READY to be inspired?
I thought a good change of pace from all the candidate yammering and the he-said, she-said political ads ping-ponging off the air waves would be a column about a young guy whose goal is to finish Sunday’s Los Angeles Triathlon in under three hours.
I used to think that all these marathoners and extreme athletes were obsessed with themselves or are looking for the ultimate runner’s high.
Lutz Mueller, 26, proved me wrong. He’s more about family, friends and encouraging others to accomplish their goals.
I was at a Chinese restaurant with a friend who was friends with Mueller and as we passed the dishes around, he started eating, well, a lot of food, and talking about how he’s bulking up for his intense training.
Mueller, at 5 feet 6 inches and 145 pounds, isn’t a big guy, so consuming double portions was not something in his routine. I thought: I wish I had this problem!
During the summer, he would eat two to three times more than normal. The carb-loading was necessary to get him through runs and bike rides around the Rose Bowl as well as swims in the Aquatic Center. On double training days, he would burn 1,500 to 2,000 calories each day. “I am normally not a big eater. But I had to eat more than my stomach was ready to accept. I don’t enjoy stuffing myself so much. But when I didn’t, I’d get a headache,” Mueller told me.
Again, I wish I had this problem. I’m trying to lose 20 pounds by
Mueller is confident he can meet his goal. That would be finishing the following in less than three hours: a 1,500-meter swim (about 0.9 miles) in the Pacific Ocean at Venice Beach, followed immediately by a 40-kilometer bicycle ride (about 24.8 miles) through Los Angeles, followed by a 10-kilometer (about 6 miles) run. Sunday’s race ends at LA Live! across from Staples Center.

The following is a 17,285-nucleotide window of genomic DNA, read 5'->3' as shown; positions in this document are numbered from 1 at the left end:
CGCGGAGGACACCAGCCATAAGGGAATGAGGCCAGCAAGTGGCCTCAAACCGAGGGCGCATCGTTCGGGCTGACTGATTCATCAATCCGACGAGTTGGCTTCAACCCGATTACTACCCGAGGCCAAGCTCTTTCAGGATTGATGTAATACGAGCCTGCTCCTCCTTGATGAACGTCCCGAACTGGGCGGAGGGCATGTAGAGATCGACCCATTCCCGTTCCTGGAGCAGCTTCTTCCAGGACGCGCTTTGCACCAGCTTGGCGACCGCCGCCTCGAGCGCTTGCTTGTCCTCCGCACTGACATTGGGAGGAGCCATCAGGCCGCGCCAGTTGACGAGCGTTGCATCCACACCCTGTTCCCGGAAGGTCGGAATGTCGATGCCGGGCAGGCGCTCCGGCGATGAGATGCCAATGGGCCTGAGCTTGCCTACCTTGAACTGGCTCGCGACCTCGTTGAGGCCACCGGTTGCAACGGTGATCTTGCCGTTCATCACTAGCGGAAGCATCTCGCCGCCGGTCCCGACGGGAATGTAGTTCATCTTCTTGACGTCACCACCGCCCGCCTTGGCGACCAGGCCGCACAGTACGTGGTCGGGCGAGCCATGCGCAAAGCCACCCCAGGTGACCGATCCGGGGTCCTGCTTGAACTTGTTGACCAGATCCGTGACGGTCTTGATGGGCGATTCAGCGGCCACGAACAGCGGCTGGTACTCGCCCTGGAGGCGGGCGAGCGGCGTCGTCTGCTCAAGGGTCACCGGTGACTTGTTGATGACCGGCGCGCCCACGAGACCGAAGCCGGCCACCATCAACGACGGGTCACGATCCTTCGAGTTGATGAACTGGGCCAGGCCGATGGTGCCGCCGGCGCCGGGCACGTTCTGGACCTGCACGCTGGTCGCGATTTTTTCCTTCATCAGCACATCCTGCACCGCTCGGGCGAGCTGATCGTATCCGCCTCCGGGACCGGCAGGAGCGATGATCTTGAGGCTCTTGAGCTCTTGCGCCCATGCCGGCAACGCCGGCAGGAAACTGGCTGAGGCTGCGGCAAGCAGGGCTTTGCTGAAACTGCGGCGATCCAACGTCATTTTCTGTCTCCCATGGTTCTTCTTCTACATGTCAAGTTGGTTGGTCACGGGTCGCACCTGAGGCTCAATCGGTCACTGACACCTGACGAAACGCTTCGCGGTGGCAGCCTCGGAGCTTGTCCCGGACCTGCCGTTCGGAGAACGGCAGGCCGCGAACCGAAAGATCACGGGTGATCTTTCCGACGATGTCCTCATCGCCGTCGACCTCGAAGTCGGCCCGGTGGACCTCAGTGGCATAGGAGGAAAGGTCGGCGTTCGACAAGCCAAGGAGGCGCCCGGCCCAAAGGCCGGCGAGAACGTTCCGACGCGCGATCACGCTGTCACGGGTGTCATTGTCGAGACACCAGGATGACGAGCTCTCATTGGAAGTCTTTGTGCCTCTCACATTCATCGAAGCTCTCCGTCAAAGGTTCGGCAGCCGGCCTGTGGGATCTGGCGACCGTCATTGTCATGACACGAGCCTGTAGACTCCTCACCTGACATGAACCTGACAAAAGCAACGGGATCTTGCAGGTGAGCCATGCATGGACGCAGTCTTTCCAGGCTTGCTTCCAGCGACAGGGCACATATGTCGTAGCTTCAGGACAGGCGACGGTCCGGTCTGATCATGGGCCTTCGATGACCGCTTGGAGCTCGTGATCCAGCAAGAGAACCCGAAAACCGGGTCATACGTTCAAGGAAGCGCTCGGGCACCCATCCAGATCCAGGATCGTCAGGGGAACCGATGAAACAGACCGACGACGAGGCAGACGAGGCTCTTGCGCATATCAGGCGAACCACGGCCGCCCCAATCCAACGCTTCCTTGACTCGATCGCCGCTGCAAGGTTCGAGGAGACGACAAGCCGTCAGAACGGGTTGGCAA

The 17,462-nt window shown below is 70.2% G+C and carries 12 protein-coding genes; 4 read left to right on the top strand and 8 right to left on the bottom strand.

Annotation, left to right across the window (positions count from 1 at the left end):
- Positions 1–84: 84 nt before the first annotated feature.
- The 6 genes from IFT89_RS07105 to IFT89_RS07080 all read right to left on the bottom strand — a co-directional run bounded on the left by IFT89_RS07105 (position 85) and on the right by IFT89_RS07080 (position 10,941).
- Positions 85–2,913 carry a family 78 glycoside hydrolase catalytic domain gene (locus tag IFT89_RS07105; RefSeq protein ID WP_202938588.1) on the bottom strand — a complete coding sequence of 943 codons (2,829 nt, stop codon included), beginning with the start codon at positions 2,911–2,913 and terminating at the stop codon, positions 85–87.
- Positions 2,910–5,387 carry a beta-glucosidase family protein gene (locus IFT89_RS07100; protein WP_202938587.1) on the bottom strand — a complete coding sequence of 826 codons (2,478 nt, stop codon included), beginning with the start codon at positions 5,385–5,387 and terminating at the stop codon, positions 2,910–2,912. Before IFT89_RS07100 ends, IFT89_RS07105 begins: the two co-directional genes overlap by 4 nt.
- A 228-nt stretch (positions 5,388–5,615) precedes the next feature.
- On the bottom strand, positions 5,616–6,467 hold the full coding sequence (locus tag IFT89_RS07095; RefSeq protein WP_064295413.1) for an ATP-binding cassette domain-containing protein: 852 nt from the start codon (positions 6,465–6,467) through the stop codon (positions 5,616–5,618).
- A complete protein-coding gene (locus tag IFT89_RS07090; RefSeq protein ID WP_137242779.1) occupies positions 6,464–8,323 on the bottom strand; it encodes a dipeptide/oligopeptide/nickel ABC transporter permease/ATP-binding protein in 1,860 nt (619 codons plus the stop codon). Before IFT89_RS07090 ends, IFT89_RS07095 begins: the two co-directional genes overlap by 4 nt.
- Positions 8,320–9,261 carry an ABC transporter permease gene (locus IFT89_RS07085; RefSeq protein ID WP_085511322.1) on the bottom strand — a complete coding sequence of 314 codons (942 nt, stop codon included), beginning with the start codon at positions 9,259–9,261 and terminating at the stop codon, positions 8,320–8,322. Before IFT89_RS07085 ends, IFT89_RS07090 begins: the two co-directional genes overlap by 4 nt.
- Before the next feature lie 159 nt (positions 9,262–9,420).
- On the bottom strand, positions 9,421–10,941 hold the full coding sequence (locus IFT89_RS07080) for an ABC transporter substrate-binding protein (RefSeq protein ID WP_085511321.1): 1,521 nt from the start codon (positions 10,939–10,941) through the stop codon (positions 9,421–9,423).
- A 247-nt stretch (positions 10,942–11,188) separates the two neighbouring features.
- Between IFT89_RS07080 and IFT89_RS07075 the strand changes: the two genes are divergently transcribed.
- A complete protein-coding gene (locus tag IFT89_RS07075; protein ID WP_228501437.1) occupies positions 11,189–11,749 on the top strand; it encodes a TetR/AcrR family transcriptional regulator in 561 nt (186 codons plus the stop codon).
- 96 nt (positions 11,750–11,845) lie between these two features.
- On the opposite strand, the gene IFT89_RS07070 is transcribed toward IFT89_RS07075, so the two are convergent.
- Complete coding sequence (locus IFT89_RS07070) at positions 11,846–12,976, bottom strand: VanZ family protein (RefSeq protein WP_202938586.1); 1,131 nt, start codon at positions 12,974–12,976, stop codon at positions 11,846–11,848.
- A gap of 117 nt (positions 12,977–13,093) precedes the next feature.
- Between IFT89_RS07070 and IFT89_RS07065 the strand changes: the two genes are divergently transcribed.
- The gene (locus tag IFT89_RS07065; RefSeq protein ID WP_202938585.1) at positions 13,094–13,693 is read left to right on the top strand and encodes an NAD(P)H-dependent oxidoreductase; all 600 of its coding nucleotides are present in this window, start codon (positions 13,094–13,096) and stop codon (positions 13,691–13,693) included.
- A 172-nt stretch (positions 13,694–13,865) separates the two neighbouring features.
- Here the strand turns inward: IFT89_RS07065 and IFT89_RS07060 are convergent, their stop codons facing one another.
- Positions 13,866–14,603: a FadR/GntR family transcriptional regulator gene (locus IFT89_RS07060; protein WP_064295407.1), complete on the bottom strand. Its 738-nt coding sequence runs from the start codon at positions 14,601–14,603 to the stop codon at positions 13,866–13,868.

The three elements calibrated by Olympic triathlon standards are ordered that way for a reason. “If you put the swimming at the end, you’ll have a lot of people drowning,” he said, laughing.
Mueller’s take on all this is modest, low-key. He is not the bragging type. That impressed me as well. But Mueller mentioned to me how this is not all about him, it is about getting closer to those people he loves, especially his wife, Donna.
“I was surprised how mental, how emotional (training) is as well as physical. We are one connected mechanism,” he said.
He loves it when Donna helps him train. “My favorite training sessions are when Donna rides her bike and I run behind her. It is really cool to have someone there,” he said.
“It has to do with mental strength. You can’t quit. Plus you have a distraction. Also, it is comforting to have somebody there … you can push yourself more .. you feel supported.”
Training for Sunday’s triathlon came naturally to him. His other hobby is mountaineering. He and his buddies have climbed to the summits of Mt. Whitney and the North Palisade. He is also trained in the martial art of taekwondo.
The Pasadena resident, who grew up in Los Gatos, a bedroom community in Northern California, earned a degree in mechanical engineering from UC Santa Barbara and now works as a project engineer at The Pilot Group in Monrovia. He always bikes to work. When he learned some co-workers swam at the Duarte Recreation Center during the lunch hour, he joined them. That’s two of the three covered. Add to that his daily runs and you’ve got the making of a triathlete.
Mueller said a successful long-distance athlete must learn to push himself “harder than your body wants to go.” He said most people can learn to do it, no matter their body type or age. It starts with baby steps of training.
Now that he’s ready, he took this week off to rest his muscles. It was the only time I could catch up with him. I asked him what is the first thing he’ll be thinking Sunday morning when he hits the water in Venice Beach.
“It will probably be like, damn, this is very cold,” he said, smiling.